On a summer evening, while engaged in an aimless conversation that has come round to the topic of hereditary attributes, Doctor Watson learns that Sherlock Holmes, far from being a one-off in terms of his powers of observation and deductive reasoning, in fact has an elder brother whose skills, or so Holmes claims, outstrip his own; as a consequence of this, Watson becomes acquainted with the Diogenes Club and his friend's brother, Mycroft.
Mycroft, as Watson learns, does not have the energy of his younger brother and as a consequence is incapable of using his great skills for detective work: If the art of the detective began and ended in reasoning from an arm-chair, my brother would be the greatest criminal agent that lived. But he has no energy. He will not go out of his way to verify his own solution, would rather be considered wrong than take the trouble to prove himself right. In spite of his inertia , the elder Holmes has delivered the correct answer to a problem that Sherlock has brought to him.
On this occasion, however, it is Mycroft. Melas, a Greek interpreter and neighbour of Mycroft, tells of a rather unnerving experience he has gone through. Melas was called upon one evening by a man named Harold Latimer to go to a house in Kensington , to translate on a business matter. Latimer produced a bludgeon , laying it beside him as an implied threat. For two hours they drove, at last arriving at a house, it was dark, Melas only got a general impression of a large property as he was hustled out of the coach and into the house.
The house itself was poorly lit. In the room into which he was led by Latimer and another, giggling gentleman — whose name is discovered to be Wilson Kemp — Melas noticed a deep-pile carpet, a high marble mantel, a suit of Japanese armour. Another man was brought into the room, he was thin and emaciated and had sticking plaster all over his face, a bandage sealing his mouth. Melas knew that things were not right. Melas was sly enough to observe that his kidnappers were utterly ignorant of Greek, used this to find out some information.
While Latimer and his giggling companion had Melas translate demands that this man sign some papers, Melas added his own short questions to the dialogue; the man not only answered Latimer that he would never sign these papers, but he answered Melas that his name was Kratides, that he had been in London for three weeks, that he had no idea what house he was in, that his captors at the house were starving him.
He wrote all his answers. Evidently, Latimer was trying to coerce Kratides into signing over property to him, a woman was involved. Latimer had warned Kratides. Melas would have extracted the whole story from this stranger had the woman herself not burst in unexpectedly, but that event furnished new information, she recognised Kratides as "Paul", whereupon he managed to get the bandage off his mouth and he called her "Sophia".
They both behaved. Melas was ushered back into the coach for another interminable ride and was deposited far from his home on Wandsworth Common , he made it to Clapham Junction just in time for the last train to Victoria. He has now presented his story at the Diogenes Club to Mycroft, who asks his brother Sherlock to look into it. An advertisement has been placed begging the public for information, it yields a result.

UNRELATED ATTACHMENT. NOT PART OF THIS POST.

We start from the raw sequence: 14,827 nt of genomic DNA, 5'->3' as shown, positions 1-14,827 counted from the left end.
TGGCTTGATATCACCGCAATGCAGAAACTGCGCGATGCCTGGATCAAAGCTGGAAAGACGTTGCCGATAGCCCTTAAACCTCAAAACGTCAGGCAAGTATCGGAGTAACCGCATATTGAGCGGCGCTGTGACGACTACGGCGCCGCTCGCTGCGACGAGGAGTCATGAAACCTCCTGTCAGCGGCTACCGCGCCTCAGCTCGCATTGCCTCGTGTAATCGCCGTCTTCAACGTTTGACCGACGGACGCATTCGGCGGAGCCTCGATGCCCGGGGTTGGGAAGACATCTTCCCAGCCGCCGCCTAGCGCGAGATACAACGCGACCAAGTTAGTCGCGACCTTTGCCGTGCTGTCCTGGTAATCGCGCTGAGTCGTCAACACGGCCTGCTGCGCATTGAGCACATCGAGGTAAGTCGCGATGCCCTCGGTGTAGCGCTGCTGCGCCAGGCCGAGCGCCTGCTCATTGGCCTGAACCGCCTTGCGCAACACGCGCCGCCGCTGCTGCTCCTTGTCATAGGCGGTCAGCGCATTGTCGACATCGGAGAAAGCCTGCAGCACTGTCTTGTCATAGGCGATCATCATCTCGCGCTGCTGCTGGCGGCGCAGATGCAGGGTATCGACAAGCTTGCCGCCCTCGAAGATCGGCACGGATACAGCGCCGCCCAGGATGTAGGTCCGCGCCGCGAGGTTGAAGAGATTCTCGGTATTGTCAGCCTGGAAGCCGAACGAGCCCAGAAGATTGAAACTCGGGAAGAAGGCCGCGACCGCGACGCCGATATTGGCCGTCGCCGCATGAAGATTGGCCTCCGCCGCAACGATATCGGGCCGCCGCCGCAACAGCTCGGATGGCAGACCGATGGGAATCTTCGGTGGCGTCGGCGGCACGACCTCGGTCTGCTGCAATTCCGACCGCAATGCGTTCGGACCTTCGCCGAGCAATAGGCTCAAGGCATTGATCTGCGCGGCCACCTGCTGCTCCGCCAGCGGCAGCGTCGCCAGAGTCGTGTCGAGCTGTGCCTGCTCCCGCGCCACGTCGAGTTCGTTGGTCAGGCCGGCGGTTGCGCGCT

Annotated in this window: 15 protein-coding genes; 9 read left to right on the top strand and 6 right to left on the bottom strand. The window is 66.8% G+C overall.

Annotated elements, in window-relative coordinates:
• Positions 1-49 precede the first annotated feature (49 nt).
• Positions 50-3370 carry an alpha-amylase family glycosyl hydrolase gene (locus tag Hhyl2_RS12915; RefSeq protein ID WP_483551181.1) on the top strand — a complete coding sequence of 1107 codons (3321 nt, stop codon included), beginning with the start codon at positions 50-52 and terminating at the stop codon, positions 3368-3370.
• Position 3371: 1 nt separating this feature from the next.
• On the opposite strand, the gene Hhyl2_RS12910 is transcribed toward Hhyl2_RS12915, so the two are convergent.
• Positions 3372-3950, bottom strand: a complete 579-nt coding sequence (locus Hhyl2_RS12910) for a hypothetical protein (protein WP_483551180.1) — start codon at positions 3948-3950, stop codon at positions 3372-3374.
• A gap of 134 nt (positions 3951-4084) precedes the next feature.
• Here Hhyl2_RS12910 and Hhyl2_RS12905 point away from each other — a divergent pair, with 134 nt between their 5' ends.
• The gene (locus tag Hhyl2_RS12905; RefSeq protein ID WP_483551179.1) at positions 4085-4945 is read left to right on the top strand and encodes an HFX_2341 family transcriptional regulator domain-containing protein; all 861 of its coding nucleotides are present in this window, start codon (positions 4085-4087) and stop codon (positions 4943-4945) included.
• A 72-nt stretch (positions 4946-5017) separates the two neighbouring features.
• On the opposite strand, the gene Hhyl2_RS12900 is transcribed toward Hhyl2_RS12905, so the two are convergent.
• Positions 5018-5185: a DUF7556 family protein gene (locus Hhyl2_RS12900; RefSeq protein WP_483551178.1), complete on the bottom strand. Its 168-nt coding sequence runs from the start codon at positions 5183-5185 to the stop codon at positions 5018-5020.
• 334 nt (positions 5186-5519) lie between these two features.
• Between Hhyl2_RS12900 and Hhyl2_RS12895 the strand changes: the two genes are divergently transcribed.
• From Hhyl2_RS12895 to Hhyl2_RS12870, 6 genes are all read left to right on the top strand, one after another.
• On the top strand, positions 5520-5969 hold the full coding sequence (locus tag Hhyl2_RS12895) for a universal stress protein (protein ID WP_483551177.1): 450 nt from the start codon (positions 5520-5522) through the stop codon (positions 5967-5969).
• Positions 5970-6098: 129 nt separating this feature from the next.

Davenport knows the woman in question , she is residing at the Myrtles , a house in Beckenham. Sherlock Holmes and his brother Mycroft, who received the message from Davenport, decide that they must go to Beckenham to see about this. Watson comes and they decide to pick up Inspector Gregson , Melas as well in case some translating needs to be done.
They find, that he has been picked up, by a nervous, giggling man brandishing a bludgeon. Holmes knows; the thugs know that Melas has betrayed them. After the necessary legal procedures for securing a search warrant have been completed, the group proceeds to Beckenham only to discover that the house, which indeed turns out to be as Melas has described, has been abandoned.
Tracks indicate that a loaded coach has pulled out of the drive. Breaking in, they discover Melas and Kratides bound in a closed room where some charcoal has been lit to gas the two of them: Melas recovers thanks to Watson's timely intervention, but Kratides is dead. Doyle ranked "The Adventure of the Crooked Man" fifteenth in a list of his nineteen favourite Sherlock Holmes stories.
Holmes calls on Watson late one evening to tell him about a case that he has been working on, to invite him to be a witness to the final stage of the investigation. Colonel James Barclay , of The Royal Mallows based at Aldershot Camp , is dead by violence, his wife, Nancy, is the prime suspect; the Colonel's brother officers are quite perplexed at the Colonel's fate, as most of them have always believed that he and Nancy were a happy couple. They have observed over the years, that the Colonel seemed more attached to his wife than she to him, they have noticed that the Colonel sometimes had bouts of deep depression and moodiness for no apparent reason.